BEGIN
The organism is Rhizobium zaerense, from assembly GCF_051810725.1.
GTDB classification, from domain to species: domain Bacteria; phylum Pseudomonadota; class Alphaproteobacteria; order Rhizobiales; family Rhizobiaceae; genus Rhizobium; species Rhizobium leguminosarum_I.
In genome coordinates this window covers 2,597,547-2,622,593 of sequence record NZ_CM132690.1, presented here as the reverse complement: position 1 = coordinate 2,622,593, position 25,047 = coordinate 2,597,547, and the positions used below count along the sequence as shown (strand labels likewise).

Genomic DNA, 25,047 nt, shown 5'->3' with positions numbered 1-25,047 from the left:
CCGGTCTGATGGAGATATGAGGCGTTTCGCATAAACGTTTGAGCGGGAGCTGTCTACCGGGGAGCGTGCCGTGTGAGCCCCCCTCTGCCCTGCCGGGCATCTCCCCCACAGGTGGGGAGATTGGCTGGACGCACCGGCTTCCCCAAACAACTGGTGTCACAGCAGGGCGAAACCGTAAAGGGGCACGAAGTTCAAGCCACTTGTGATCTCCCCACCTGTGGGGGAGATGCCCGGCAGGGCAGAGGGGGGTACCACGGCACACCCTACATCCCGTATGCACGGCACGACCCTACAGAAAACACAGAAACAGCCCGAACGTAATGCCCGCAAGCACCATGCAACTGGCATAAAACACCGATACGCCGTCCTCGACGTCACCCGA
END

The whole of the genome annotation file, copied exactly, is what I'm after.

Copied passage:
The organism is Rhizobium zaerense, from assembly GCF_051810725.1.
GTDB classification, from domain to species: domain Bacteria; phylum Pseudomonadota; class Alphaproteobacteria; order Rhizobiales; family Rhizobiaceae; genus Rhizobium; species Rhizobium leguminosarum_I.
In genome coordinates this window covers 2,597,547-2,622,593 of sequence record NZ_CM132690.1, presented here as the reverse complement: position 1 = coordinate 2,622,593, position 25,047 = coordinate 2,597,547, and the positions used below count along the sequence as shown (strand labels likewise).

Genomic DNA, 25,047 nt, shown 5'->3' with positions numbered 1-25,047 from the left:
CCGGTCTGATGGAGATATGAGGCGTTTCGCATAAACGTTTGAGCGGGAGCTGTCTACCGGGGAGCGTGCCGTGTGAGCCCCCCTCTGCCCTGCCGGGCATCTCCCCCACAGGTGGGGAGATTGGCTGGACGCACCGGCTTCCCCAAACAACTGGTGTCACAGCAGGGCGAAACCGTAAAGGGGCACGAAGTTCAAGCCACTTGTGATCTCCCCACCTGTGGGGGAGATGCCCGGCAGGGCAGAGGGGGGTACCACGGCACACCCTACATCCCGTATGCACGGCACGACCCTACAGAAAACACAGAAACAGCCCGAACGTAATGCCCGCAAGCACCATGCAACTGGCATAAAACACCGATACGCCGTCCTCGACGTCACCCGA